To compensate for the ethical and social dilemma of using human stem cells in research Dong et al. [15] have evaluated the inbred Wuzhishan miniature pigs as stem cell donors. Creating genetically modified pigs require cells that can be maintained in culture for long periods to allow for multiple genetic modifications and selection strategies. Dong et al. isolated two embryonic germ cell lines that were positive for four stem cell markers; Oct-4, SSEA-1, SSEA-3, SSEA-4 and production of alkaline phosphatase. The germ cells were stimulated in vitro with fetal serum and retinoic acid to form neural precursor, fibroblast, and endoderm cells. The authors additionally showed the utility of the germ cells by microinjection and creation of chimeric pigs identified in part by skin pigmentation. Taken together, these authors have provided anyone interested in pig genetics with a very useful tool and is a very much appreciated leap forward in technology. References 1. LAMM V, HARA H, MAMMEN A, DHALIWAL D, COOPER DKC. Corneal blindness and xenotransplantation. Xenotransplantation 2014; 21: 99–114. 2. VADORI M, COZZI E. Immunological challenges and therapies in xenotransplantation. Cold Spring Harb Perspect Med Cold Spring Harbor Laboratory Press 2014; 4: a015578. 3. KANG HJ, LEE H, HA J-M et al. The role of the alternative complement pathway in early graft loss after intraportal porcine islet xenotransplantation. Transplantation 2014; 97: 999–1008. 4. LEE IK, SON YM, JU YJ et al. Survival of porcine fibroblasts enhanced by human FasL and dexamethasone-treated human dendritic cells in vitro. Transpl Immunol 2014; 30: 99–106. 5. EZZELARAB MB, EKSER B, ISSE K et al. Increased soluble CD154 (CD40 ligand) levels in xenograft recipients correlate with the development of de novo anti-pig IgG antibodies. Transplantation 2014; 97: 502–508.   -NAVAS AI, MARTINEZ-ALARCON L et al. A 6. RIOS A, LOPEZ study of the attitude of Latin-American residents in Spain toward organ xenotransplantation. Xenotransplantation 2013; 21: 149–161. 7. CHOI HJ, LEE JJ, KIM MK et al. Cross-reactivity between decellularized porcine corneal lamellae for corneal xenobridging and subsequent corneal allotransplants. Xenotransplantation 2013; 21: 115–123. 8. COHEN D, MIYAGAWA Y, MEHRA R et al. Distribution of non-gal antigens in pig cornea: relevance to corneal xenotransplantation. Cornea 2014; 33: 390–397. 9. GOLA J, MAZUREK U. Detection of porcine endogenous retrovirus in xenotransplantation. Reprod Biol 2014; 14: 68–73. € RR. 10. RODRIGUES COSTA M, FISCHER N, GULICH B, TONJES Comparison of porcine endogenous retroviruses infectious potential in supernatants of producer cells and in cocultures. Xenotransplantation 2014; 21: 162–173. 11. BAE EH, JUNG Y-T. Comparison of the effects of retroviral restriction factors involved in resistance to porcine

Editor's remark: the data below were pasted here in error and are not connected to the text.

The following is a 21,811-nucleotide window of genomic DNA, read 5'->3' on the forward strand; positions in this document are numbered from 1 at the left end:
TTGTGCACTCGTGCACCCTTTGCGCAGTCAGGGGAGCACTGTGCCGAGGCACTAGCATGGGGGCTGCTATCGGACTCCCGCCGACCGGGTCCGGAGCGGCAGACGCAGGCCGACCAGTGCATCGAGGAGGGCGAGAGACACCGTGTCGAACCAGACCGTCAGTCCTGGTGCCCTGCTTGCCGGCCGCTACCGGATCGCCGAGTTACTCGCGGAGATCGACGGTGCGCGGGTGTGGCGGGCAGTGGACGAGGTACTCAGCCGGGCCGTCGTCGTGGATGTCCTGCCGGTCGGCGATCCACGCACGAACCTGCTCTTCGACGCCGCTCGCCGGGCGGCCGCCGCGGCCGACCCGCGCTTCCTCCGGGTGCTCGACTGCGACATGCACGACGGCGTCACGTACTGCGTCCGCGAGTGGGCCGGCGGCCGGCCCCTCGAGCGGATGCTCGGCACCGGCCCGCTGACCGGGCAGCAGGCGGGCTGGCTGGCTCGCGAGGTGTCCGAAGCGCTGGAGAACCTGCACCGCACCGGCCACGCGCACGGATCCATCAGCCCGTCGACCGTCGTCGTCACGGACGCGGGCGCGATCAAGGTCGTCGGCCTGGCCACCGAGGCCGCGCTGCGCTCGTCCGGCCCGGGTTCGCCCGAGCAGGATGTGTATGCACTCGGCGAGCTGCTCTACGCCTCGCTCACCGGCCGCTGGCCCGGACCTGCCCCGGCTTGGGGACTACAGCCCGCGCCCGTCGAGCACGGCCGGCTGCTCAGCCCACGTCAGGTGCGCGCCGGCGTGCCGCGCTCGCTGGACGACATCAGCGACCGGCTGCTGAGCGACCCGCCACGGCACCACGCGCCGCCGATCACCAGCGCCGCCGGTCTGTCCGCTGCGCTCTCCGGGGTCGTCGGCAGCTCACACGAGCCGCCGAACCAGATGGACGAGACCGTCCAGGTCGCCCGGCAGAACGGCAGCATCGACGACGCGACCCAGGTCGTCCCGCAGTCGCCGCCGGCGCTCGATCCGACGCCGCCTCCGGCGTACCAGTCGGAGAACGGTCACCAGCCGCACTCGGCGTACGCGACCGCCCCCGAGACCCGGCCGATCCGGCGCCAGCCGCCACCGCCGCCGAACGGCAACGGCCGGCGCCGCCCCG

Xenotransplantation literature update endogenous retrovirus. J Microbiol Biotechnol 2014; 24: 577–583. 12. SAFLEY SA, CUI H, CAUFFIEL SMD et al. Encapsulated piscine (tilapia) islets for diabetes therapy: studies in diabetic NOD and NOD-SCID mice. Xenotransplantation 2014; 21: 127–139. 13. HANI H, ALLAUDIN ZN, MOHD-LILA M-A, IBRAHIM TAT, OTHMAN AM. Caprine pancreatic islet xenotransplantation into diabetic immunosuppressed BALB/c mice. Xenotransplantation 2014; 21: 174–182.

14. YI SS, KIM IY, OH SJ et al. Proteomic analysis of pancreas in miniature pigs according to developmental stages using two-dimensional electrophoresis and matrix-assisted laser desorption/ionization-time of flight mass spectrometry. Lab Anim Res 2014; 30: 1–7. 15. DONG X, TSUNG H, MU Y et al. Generation of chimeric piglets by injection of embryonic germ cells from inbred Wuzhishan miniature pigs into blastocysts. Xenotransplantation 2013; 21: 140–148.


Xenotransplantation literature update, March-April 2014.

Xenotransplantation literature update, March-April 2014. - PDF Download Free
74KB Sizes 0 Downloads 5 Views